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Interpreting Privative Clauses: Implications for Taxation Law?


A hallmark of the democratic system of government has been the ability of citizens to seek judicial review of administrative decisions. In Australia this function was filled for many years by common law, with legislative enhancement by means of the administrative law reform of the 1970s. However the legislature can still attempt to preclude judicial review by the use of privative or ouster clauses in statutory regimes.

This paper reviews the evolving approach to statutory interpretation of privative clauses, with an examination of the application of such provisions in relation to the making of an assessment for the purposes of the taxation law provisions. Recent developments in the statutory interpretation and application of privative clauses are then outlined in the area of migration law where the High Court has recently sat in adjudication of privative clauses under which the government has sought to severely limit judicial review of migration decisions. Based on an analysis of the decision on migration privative clauses, particularly in relation to the role played by the 'Hickman principle', the paper then examines whether there has been a shift in the construct of privative clauses, and whether there are ramifications flowing from any such change for the application of privative clauses in tax administration.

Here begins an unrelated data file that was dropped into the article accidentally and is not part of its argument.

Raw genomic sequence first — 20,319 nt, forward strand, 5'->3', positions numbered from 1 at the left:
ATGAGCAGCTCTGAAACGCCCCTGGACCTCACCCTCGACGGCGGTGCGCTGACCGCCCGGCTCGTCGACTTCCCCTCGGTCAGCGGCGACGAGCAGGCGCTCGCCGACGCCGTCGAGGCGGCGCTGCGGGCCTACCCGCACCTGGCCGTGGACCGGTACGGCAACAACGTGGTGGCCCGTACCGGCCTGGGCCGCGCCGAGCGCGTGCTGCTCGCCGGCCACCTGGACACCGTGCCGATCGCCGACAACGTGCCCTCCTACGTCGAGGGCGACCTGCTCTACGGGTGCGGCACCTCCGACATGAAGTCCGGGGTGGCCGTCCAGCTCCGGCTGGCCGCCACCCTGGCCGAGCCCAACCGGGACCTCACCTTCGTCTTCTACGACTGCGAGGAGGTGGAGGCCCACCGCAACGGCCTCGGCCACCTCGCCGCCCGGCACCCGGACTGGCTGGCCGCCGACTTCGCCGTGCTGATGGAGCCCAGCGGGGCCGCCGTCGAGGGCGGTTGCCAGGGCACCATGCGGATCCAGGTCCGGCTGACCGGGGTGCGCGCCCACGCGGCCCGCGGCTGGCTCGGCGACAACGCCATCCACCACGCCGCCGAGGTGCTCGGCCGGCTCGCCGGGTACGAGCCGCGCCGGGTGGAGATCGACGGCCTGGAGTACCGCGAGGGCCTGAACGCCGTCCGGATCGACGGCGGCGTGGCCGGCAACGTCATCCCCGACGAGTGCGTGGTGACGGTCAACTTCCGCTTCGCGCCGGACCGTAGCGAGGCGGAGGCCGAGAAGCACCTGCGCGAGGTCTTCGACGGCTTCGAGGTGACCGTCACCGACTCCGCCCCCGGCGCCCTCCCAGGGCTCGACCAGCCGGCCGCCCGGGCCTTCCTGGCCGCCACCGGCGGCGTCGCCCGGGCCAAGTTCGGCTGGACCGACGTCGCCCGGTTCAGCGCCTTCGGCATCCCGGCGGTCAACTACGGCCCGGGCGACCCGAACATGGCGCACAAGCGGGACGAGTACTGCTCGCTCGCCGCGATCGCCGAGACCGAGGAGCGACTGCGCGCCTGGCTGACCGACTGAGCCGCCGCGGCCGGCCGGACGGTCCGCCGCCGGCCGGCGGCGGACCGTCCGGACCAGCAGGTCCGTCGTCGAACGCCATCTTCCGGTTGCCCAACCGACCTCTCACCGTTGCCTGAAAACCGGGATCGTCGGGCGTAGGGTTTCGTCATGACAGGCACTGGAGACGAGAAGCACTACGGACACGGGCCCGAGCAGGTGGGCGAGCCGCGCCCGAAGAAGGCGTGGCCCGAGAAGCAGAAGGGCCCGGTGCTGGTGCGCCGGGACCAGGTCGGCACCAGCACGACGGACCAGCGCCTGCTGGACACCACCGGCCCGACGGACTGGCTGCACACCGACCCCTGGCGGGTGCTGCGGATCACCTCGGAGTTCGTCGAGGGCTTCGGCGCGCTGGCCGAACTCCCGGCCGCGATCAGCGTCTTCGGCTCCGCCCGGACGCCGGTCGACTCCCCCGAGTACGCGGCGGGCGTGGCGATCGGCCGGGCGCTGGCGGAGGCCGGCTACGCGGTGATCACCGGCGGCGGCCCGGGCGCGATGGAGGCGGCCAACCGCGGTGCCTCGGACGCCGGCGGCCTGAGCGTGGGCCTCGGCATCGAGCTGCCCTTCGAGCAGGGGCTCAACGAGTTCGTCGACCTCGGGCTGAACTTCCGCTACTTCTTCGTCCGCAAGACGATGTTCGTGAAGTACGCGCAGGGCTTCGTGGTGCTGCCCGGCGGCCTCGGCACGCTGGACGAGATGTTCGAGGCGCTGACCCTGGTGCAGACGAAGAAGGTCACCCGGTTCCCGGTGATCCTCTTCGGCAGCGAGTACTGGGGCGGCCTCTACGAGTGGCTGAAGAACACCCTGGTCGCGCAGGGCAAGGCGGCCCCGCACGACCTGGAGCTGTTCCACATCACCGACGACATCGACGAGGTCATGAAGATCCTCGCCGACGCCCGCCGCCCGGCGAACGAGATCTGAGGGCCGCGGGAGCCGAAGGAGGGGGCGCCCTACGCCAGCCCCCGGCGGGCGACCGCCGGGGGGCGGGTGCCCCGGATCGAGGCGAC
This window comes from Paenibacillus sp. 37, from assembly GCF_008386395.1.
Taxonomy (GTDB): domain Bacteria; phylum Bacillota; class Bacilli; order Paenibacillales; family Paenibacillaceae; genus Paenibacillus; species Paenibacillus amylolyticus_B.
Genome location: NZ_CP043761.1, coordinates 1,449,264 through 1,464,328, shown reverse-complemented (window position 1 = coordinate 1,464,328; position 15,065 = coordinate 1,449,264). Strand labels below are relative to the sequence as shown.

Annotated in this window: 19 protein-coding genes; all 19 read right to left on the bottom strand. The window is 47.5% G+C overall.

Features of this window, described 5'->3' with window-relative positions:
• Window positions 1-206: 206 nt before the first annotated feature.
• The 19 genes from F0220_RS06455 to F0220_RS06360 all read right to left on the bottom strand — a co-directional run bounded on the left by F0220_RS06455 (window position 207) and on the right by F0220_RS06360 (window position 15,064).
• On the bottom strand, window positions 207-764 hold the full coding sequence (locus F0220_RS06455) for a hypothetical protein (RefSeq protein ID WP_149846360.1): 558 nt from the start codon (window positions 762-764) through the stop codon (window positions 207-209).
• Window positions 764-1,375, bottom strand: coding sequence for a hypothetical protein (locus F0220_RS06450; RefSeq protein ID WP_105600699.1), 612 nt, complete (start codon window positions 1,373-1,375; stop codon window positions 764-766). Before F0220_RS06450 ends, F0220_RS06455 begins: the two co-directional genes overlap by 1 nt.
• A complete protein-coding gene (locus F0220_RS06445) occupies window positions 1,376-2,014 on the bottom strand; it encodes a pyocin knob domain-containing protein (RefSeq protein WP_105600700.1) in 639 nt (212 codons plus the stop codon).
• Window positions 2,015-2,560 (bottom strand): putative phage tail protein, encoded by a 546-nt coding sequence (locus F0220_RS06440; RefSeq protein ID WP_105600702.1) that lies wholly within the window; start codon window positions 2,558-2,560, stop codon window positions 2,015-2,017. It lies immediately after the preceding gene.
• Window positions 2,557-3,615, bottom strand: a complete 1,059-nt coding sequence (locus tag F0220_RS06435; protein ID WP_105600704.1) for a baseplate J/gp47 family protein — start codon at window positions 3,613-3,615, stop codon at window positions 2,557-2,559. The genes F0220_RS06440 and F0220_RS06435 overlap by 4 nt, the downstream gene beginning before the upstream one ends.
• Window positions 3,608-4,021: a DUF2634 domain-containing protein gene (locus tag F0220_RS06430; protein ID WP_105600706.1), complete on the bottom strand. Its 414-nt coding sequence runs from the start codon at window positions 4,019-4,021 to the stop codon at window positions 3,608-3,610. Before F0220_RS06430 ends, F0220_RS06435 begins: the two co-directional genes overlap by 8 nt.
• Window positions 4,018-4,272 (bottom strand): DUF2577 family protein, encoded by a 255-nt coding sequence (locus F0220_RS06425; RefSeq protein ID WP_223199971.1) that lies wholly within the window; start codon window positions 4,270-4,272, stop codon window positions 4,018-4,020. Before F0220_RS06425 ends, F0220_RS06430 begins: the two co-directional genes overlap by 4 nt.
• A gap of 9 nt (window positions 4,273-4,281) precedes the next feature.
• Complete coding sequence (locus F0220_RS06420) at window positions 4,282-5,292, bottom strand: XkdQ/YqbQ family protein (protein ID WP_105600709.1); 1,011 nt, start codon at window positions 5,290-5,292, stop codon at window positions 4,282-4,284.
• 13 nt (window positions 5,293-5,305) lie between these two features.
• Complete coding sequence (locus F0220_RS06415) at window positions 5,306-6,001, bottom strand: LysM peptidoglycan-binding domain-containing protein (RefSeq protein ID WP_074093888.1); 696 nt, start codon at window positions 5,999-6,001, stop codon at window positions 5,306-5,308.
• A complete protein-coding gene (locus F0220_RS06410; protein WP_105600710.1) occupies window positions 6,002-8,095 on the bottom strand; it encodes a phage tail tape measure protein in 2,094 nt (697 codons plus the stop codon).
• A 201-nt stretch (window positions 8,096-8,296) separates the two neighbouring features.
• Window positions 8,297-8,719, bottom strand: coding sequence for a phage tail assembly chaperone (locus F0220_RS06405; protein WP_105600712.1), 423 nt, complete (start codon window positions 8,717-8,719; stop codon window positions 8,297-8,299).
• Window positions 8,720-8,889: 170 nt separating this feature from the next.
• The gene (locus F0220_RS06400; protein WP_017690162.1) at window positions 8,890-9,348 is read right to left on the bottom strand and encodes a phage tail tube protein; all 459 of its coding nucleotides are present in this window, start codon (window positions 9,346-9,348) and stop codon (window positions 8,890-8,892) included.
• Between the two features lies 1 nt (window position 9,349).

Author profile

Assoc Prof Rodney Fisher
Rodney is Associate Professor in the Faculty of Law, University of Technology Sydney. He is also a member of Adjunct Faculty at Atax, UNSW, lecturing in postgraduate CBD classes. Rodney has published widely in both academic and professional journals on a range of tax issues, and has presented both in Australia and overseas, addressing a range of both current tax technical issues and legal/policy matters. - Current at 14 December 2012
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